The State University of New York system, a network of 64 campuses spread throughout New York state, is reviewing its debt collection practices, with an eye on no longer blocking students with unpaid debts from re-enrolling for classes, according to a published report.
SUNY’s board of trustees also decided not to withhold transcripts from graduates who had unpaid debts.
The moves come just a few months after the Attorney General of New York announced plans to overhaul how it collected unpaid student loan debts that were owed to the state by former SUNY students. That included reducing the collection fee from its current rate of 22% and ending the practice of filing lawsuits in State Supreme Court in Albany, N.Y., regardless of where the individual resides.
“I think this is overdue, quite frankly,” said Cary Staller, a SUNY trustee who introduced the resolution, according to the report. “This is the ending of some dark days for SUNY, and I think it’s a really good step.”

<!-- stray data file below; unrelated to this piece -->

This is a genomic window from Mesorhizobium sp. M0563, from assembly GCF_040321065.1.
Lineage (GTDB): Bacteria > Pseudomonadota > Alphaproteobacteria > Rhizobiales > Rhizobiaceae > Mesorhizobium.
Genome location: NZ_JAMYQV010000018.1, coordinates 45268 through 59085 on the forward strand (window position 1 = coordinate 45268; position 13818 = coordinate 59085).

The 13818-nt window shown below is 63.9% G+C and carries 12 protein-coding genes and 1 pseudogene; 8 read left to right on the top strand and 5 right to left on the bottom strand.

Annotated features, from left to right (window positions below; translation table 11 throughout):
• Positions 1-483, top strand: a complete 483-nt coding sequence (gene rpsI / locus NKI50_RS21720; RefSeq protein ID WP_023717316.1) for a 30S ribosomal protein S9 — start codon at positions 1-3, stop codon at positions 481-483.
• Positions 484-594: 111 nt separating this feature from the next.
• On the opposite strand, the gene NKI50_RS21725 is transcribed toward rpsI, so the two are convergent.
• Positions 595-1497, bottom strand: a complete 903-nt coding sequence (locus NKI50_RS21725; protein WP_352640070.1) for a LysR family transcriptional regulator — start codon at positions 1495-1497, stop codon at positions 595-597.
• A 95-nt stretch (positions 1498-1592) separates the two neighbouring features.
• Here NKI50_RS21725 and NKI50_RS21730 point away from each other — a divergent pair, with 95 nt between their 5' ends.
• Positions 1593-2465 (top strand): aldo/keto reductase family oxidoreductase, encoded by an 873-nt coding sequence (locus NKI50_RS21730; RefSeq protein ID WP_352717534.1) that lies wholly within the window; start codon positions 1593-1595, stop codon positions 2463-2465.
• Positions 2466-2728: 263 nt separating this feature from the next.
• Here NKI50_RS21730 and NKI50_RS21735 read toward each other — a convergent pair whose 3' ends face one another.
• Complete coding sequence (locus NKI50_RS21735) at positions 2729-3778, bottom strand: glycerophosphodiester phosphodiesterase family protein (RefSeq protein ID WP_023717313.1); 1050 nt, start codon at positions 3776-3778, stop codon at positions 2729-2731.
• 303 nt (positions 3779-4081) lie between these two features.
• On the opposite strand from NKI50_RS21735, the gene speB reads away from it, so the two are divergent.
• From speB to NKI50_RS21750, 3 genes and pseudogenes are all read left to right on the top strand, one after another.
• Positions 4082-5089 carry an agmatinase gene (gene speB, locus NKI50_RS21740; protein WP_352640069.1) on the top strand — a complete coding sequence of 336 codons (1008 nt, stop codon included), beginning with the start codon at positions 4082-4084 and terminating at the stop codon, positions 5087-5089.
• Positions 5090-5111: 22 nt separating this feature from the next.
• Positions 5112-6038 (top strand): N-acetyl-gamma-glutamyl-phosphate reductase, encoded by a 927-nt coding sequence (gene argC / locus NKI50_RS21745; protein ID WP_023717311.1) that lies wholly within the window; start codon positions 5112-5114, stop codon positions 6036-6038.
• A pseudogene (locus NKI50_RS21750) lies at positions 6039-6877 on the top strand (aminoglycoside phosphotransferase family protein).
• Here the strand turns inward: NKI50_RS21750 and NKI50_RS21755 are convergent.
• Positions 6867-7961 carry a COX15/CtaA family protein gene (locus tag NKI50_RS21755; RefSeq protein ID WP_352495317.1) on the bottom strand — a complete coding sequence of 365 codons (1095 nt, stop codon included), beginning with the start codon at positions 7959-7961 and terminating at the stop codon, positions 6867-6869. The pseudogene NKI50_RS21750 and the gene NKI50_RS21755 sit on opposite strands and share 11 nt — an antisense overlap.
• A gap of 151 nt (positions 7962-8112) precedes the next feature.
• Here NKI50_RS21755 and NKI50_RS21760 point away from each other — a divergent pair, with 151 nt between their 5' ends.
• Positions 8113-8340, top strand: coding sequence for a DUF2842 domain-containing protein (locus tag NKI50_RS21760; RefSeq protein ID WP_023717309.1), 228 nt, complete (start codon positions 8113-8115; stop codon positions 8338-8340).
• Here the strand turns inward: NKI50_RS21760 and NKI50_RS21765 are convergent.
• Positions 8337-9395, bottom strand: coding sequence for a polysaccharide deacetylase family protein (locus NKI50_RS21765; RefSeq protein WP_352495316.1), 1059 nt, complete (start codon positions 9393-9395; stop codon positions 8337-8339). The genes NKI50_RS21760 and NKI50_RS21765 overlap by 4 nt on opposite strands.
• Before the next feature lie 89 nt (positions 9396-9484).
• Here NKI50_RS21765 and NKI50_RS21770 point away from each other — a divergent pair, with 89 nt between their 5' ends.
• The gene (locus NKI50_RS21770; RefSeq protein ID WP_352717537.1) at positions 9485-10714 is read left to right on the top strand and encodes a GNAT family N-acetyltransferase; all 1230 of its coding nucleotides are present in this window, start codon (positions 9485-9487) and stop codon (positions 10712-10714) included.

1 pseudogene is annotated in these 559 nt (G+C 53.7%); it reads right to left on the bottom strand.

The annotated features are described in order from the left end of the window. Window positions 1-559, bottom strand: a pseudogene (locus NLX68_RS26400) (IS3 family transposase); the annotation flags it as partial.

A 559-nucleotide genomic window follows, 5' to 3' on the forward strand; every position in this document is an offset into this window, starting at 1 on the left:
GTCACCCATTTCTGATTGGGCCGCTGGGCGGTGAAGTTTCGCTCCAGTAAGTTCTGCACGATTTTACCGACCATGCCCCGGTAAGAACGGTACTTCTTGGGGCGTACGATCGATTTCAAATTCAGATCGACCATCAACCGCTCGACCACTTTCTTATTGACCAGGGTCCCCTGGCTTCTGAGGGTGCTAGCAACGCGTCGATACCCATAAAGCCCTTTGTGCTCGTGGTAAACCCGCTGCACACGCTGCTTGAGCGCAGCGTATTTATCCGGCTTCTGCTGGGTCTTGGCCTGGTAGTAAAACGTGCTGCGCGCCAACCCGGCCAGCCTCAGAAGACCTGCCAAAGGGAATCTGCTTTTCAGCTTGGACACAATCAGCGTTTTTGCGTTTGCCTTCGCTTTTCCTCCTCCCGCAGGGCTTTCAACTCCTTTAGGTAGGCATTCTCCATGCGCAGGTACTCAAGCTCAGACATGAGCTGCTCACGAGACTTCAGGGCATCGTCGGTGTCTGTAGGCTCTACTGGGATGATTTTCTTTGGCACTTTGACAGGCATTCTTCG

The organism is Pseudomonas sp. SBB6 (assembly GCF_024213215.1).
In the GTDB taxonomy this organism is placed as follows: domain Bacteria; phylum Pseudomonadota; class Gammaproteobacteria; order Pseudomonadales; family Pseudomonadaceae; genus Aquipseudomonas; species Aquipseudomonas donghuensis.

At the same time, state lawmakers are working to enact new laws aimed at protecting individuals with unpaid student loan debts. One such bill, for example, seeks to remove state-owned student loan debt from the definition of debt under New York finance law, which would change how unpaid tuition and fees were collected.
For companies in the accounts receivable management industry, a comment from a Carolina Rodriguez, the director of a consumer advocacy group that helps individuals with student loan debt should send a shiver up their spine while also illustrating the mindset of the people on the other side of this debate.
“No one,” she said, “should be making money off collecting student debt.”